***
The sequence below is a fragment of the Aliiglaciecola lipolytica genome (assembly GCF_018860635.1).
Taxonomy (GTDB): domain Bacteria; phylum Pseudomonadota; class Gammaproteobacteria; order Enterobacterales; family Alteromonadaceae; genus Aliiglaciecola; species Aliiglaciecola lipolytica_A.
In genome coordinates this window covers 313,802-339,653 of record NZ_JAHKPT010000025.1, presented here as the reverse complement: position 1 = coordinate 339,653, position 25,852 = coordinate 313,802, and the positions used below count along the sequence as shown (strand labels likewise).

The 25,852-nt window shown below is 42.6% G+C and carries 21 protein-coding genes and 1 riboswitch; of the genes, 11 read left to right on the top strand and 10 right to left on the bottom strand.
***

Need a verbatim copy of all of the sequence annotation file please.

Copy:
The sequence below is a fragment of the Aliiglaciecola lipolytica genome (assembly GCF_018860635.1).
Taxonomy (GTDB): domain Bacteria; phylum Pseudomonadota; class Gammaproteobacteria; order Enterobacterales; family Alteromonadaceae; genus Aliiglaciecola; species Aliiglaciecola lipolytica_A.
In genome coordinates this window covers 313,802-339,653 of record NZ_JAHKPT010000025.1, presented here as the reverse complement: position 1 = coordinate 339,653, position 25,852 = coordinate 313,802, and the positions used below count along the sequence as shown (strand labels likewise).

The 25,852-nt window shown below is 42.6% G+C and carries 21 protein-coding genes and 1 riboswitch; of the genes, 11 read left to right on the top strand and 10 right to left on the bottom strand.